Definition of impressionistic in English:

impressionistic

adjective

  • 1Based on subjective reactions presented unsystematically.

    ‘a personal and impressionistic view of the war’
    • ‘Quantitative researchers sometimes criticize qualitative research as being too impressionistic and subjective.’
    • ‘These conclusions were reached by applying an impressionistic methodology involving generalising from a few cases.’
    • ‘An hour later, I came away happy and entertained, but with only the most impressionistic idea of how the wheels in Dionne's creative mind turn.’
    • ‘These are haunting, almost surrealistic, impressionistic versions of what Christmas Eve can be.’
    • ‘All of the above, of course, is merely what I know off the top of my head, and is perhaps a little impressionistic and dated.’
    • ‘Whereas her elder brother has a knack for narrative storytelling, Stacey takes a more impressionistic approach.’
    • ‘Washington runs on statistics, but most Americans operate based on more impressionistic judgments.’
    • ‘The how-to-write segments are eclectic, impressionistic rather than thorough, and in general lack the animation of the rest of the book.’
    • ‘Cohen's prose is impressionistic, a layering of details rather than a structured argument.’
    • ‘Now the law is becoming vague and impressionistic.’
    • ‘The former is subjective and impressionistic; the latter can be itemised, weighed, measured, or examined down the microscope.’
    • ‘The results are obviously going to be impressionistic at best, but I think it's better than nothing.’
    • ‘More often than not, many China-related books and reports these days are too impressionistic.’
    • ‘This is a lot to do in 226 pages, so Cooper's arguments and examples are sometimes impressionistic, as he freely admits.’
    • ‘Call it an impressionistic memoir: as such it's not bad.’
    • ‘He says, though, that his recollections are more impressionistic.’
    • ‘It's very much an impressionistic view of the eras involved.’
    • ‘There is no sustained analysis to speak of, merely impressionistic detail woven into a narrative of tedious detail and worthless prose.’
    • ‘The society suggests that the bill seems to be ‘based on impressionistic opinion, not hard evidence’.’
    • ‘Some subsequent scholars have regarded such overall judgments as unduly subjective and impressionistic.’
    personal, personalized, individual, internal, emotional, instinctive, intuitive, impressionistic
    View synonyms
  • 2In the style of impressionism.

    ‘an impressionistic portrait’
    • ‘Don't hang Western art next to airplane art next to Civil War art next to Impressionistic art.’
    • ‘Others followed - including artists of the Symbolist, Art Nouveau and Impressionistic styles who used the flame as a means for creative expression.’
    • ‘For instance, during the past 10 years Riley has worked with a collector of Russian Impressionistic art on about 150 pieces.’
    • ‘A gallery could come in here and reasonably find a good selection of original, traditional or Impressionistic paintings by living artists for $700 to $2,000 wholesale.’
    • ‘Kanevsky paints in a loose, Impressionistic figurative style, with both earthtones and splashes of typical Russian reds.’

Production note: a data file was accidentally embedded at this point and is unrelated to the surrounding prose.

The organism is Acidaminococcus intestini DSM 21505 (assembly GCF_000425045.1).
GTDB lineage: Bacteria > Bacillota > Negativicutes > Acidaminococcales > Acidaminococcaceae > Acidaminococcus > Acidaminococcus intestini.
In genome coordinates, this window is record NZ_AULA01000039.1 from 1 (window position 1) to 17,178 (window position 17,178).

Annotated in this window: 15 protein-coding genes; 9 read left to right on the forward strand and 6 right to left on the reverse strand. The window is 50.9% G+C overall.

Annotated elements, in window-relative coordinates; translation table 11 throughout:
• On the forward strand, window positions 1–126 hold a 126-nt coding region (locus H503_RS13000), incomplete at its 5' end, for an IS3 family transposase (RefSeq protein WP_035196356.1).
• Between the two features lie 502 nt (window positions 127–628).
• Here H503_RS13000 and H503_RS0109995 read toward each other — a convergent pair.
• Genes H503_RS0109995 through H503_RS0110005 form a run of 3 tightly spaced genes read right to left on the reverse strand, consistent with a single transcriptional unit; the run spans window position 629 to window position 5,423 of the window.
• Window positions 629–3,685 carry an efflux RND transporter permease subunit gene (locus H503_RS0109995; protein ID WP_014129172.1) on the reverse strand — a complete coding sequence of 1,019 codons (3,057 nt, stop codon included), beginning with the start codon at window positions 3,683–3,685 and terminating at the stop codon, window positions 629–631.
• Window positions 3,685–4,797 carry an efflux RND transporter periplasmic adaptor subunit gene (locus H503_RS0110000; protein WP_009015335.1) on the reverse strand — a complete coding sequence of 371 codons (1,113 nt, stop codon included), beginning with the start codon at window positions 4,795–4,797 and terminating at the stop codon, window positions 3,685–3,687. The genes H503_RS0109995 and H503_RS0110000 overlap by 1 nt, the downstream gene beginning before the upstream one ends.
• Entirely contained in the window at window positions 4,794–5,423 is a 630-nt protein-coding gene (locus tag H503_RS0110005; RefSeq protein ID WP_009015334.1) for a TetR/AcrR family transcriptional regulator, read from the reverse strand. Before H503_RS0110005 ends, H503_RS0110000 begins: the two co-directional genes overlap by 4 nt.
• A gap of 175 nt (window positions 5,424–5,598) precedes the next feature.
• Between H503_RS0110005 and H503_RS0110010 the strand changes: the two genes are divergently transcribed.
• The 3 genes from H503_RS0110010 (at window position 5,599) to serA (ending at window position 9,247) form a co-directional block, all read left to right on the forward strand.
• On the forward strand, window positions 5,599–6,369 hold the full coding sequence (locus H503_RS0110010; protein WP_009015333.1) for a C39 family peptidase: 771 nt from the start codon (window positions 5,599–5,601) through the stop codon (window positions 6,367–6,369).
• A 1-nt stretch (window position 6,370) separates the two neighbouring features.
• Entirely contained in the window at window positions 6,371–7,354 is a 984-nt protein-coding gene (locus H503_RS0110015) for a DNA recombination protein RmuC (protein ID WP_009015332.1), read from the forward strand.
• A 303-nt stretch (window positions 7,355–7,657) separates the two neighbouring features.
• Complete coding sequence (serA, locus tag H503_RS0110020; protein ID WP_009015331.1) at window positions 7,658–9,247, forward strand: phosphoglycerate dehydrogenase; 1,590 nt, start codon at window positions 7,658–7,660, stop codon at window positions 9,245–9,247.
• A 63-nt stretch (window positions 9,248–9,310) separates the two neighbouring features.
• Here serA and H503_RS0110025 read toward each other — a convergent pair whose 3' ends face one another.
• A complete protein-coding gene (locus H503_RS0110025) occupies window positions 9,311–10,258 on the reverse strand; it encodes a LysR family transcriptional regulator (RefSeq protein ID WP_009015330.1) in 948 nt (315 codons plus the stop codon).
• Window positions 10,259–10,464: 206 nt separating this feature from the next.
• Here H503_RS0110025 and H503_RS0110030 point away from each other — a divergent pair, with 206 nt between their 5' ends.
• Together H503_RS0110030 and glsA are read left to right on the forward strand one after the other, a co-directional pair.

• ‘The end result is an Impressionistic image that looks more like a painting than a photograph.’
    • ‘While ‘Shadows and Reflections, Venice,’ taken in 1905, seems almost Impressionistic, the two Vortographs offered in the sale, dating from 1917, clearly look forward to Modernism.’
    • ‘After taking the picture, he would then use wooden sticks or other sharp tools to apply a painting technique to the photograph, creating an Impressionistic image.’
    • ‘Stevens also painted seascapes and coastal scenes in a more Impressionistic style similar to that of Boudin and Jongkind.’
    • ‘In a market where a ‘minor Monet’ fetches $28 million, many of today's artists who paint in the Impressionistic style benefit from the appeal of the original masters' art and enjoy commercial success for their own works.’
    • ‘It is painted in a more Impressionistic style than Levitan had previously employed, and raises the question of how much the artist knew of the endeavours of Monet and his followers.’
    • ‘He describes his paintings as Impressionistic, yet abstract.’
    • ‘Kinkade's wondrous ability to illuminate a canvas is as evident in his Impressionistic and plein air works as it is in his studio paintings.’
    • ‘His lush paintings of the English countryside are renowned for both their quasi-scientific study of natural phenomena and their almost Impressionistic brushwork.’
    • ‘In Impressionistic art, visual perceptions of every day life are translated into shimmering colours and reflections, saturated with an ethereal light.’
    • ‘The students quickly learn to recognize the difference between realistic, Impressionistic and abstract art.’
    • ‘I think my Impressionistic style is perhaps timeless, so there is a classical feel and attraction to the work.’
    • ‘At the same time, his images are infused with a later, Impressionistic style, a snapshot of contemporary life, capturing an instant that would otherwise be lost.’
    • ‘Some dealers say Impressionistic works move well, with Realism phasing in and out of popularity; others say Surrealist landscapes, such as those by Salvador Dali, and Abstracts have markets on both coasts.’
    • ‘I love to bring my viewers a source of pleasure through a combination of realistic drawing and Impressionistic painting.’

Pronunciation:

impressionistic

/imˌpreSHəˈnistik/